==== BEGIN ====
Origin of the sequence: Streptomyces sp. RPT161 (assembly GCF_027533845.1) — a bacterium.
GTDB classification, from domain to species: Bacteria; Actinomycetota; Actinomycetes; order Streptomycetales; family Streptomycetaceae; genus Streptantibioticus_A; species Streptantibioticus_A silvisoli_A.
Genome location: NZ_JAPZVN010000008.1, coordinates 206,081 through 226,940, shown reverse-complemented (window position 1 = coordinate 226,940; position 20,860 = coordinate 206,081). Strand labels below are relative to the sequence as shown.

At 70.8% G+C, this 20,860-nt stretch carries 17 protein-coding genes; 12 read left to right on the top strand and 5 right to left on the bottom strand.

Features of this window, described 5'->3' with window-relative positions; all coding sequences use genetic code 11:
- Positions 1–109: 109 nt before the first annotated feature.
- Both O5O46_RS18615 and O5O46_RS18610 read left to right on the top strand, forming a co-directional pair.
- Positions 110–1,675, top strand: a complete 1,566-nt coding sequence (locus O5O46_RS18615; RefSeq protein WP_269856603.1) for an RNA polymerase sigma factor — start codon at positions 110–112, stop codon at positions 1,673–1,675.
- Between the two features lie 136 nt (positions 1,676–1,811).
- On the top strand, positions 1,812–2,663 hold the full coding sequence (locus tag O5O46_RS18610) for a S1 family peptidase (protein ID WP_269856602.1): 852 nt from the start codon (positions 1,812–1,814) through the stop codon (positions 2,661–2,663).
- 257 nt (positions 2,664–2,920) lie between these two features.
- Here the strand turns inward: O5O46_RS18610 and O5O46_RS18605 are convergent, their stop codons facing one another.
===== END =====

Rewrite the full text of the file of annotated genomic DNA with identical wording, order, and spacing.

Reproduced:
Origin of the sequence: Streptomyces sp. RPT161 (assembly GCF_027533845.1) — a bacterium.
GTDB classification, from domain to species: Bacteria; Actinomycetota; Actinomycetes; order Streptomycetales; family Streptomycetaceae; genus Streptantibioticus_A; species Streptantibioticus_A silvisoli_A.
Genome location: NZ_JAPZVN010000008.1, coordinates 206,081 through 226,940, shown reverse-complemented (window position 1 = coordinate 226,940; position 20,860 = coordinate 206,081). Strand labels below are relative to the sequence as shown.

At 70.8% G+C, this 20,860-nt stretch carries 17 protein-coding genes; 12 read left to right on the top strand and 5 right to left on the bottom strand.

Features of this window, described 5'->3' with window-relative positions; all coding sequences use genetic code 11:
- Positions 1–109: 109 nt before the first annotated feature.
- Both O5O46_RS18615 and O5O46_RS18610 read left to right on the top strand, forming a co-directional pair.
- Positions 110–1,675, top strand: a complete 1,566-nt coding sequence (locus O5O46_RS18615; RefSeq protein WP_269856603.1) for an RNA polymerase sigma factor — start codon at positions 110–112, stop codon at positions 1,673–1,675.
- Between the two features lie 136 nt (positions 1,676–1,811).
- On the top strand, positions 1,812–2,663 hold the full coding sequence (locus tag O5O46_RS18610) for a S1 family peptidase (protein ID WP_269856602.1): 852 nt from the start codon (positions 1,812–1,814) through the stop codon (positions 2,661–2,663).
- 257 nt (positions 2,664–2,920) lie between these two features.
- Here the strand turns inward: O5O46_RS18610 and O5O46_RS18605 are convergent, their stop codons facing one another.